Higher Tier Expessions

Students learn how to expand and factorise algebraic linear and quadratic expressions.  Learning progresses to expanding cubic and factorising quadratics in the form ax2 +bx + c.

This unit takes place in Term 2 of Year 9 and is followed by solving equations.


Expanding and Factorising Expressions
Revision Lessons
Prerequisite Knowledge

Use and interpret algebraic notation, including:

  • ab in place of a × b
  • 3y in place of 3 × y
  • a2 in place of a × a, a3 in place of a × a × a and a2b in place of a × a × b
  • a/b in place of a ÷ b
  • Coefficients written as fractions rather than decimals
Success Criteria

simplify and manipulate algebraic expressions by:

  • Multiplying a single term over a bracket
  • Taking out common factors
  • Expanding products of two or more binomials
  • Factorising quadratic expressions of the form (a)x2 + bx + c, including the difference of two squares
  • Simplifying expressions involving sums, products and powers including the laws of indices
Key Concepts
  • Students need to appreciate that writing with algebra applies the rules of arithmetic to unknown numbers which are represented as letters.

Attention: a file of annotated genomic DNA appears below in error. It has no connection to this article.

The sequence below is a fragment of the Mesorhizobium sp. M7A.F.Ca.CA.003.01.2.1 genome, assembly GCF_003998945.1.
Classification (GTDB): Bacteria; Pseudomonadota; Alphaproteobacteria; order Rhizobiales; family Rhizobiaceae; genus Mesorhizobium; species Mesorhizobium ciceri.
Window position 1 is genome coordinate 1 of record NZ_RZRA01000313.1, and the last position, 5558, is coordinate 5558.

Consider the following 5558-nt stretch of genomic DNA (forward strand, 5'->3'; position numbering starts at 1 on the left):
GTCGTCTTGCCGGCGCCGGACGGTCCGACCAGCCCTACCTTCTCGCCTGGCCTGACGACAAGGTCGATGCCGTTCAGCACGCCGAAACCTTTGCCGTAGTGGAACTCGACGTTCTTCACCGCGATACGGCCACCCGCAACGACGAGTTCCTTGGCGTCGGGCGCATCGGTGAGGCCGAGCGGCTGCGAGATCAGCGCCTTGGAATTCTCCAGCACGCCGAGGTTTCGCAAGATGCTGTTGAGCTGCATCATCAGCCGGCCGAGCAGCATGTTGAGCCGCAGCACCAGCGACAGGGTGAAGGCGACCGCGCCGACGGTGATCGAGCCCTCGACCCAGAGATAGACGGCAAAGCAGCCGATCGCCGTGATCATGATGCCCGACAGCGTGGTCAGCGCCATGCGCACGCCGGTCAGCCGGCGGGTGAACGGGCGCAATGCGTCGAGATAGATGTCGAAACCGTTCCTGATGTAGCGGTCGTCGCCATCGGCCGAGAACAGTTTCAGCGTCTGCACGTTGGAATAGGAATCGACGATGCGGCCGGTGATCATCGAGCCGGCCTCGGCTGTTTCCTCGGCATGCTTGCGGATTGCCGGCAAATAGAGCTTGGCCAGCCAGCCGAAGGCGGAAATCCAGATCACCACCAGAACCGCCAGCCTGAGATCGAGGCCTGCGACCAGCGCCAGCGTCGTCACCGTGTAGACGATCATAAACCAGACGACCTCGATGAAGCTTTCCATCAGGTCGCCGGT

• It is important to define the difference between an expression, equation and formula.
  • Linear (x), quadratic (x2) and cube terms (x3)cannot be collected together.
  • Understanding quadratics in the general form x2 + bx + c helps to factorise and expand expressions.
  • Developing mental methods to factorise quadratics is key to gaining confidence with quadratics equations later on.
Common Misconceptions
  • When multiplying out brackets students incorrectly forget to multiply the second term especially with negative products. E.g., 2(x + 5) = 2x + 10 and -2(x + 5) = -2x – 10
  • When factorising expressions a common misconception is to not fully factorise. E.g., 18x + 24y can be written as 9x + 12y
  • When expanding the product of two or more brackets students often incorrectly collect the like terms associated to the linear unknown

Leave a Reply

Your email address will not be published. Required fields are marked *

You may use these HTML tags and attributes:

<a href="" title=""> <abbr title=""> <acronym title=""> <b> <blockquote cite=""> <cite> <code> <del datetime=""> <em> <i> <q cite=""> <s> <strike> <strong>

This site uses Akismet to reduce spam. Learn how your comment data is processed.

Mr Mathematics Blog

Problem Solving with Averages

Students are challenged to apply their understanding of the mean, mode, median and range to calculate datasets by setting up and solving equations.

Problem Solving with Compound Percentages

Five, real-life and functional problem solving questions on compound percentage changes.

Pull Up Nets

Home learning project teaching how to create pull up nets for 3D shapes.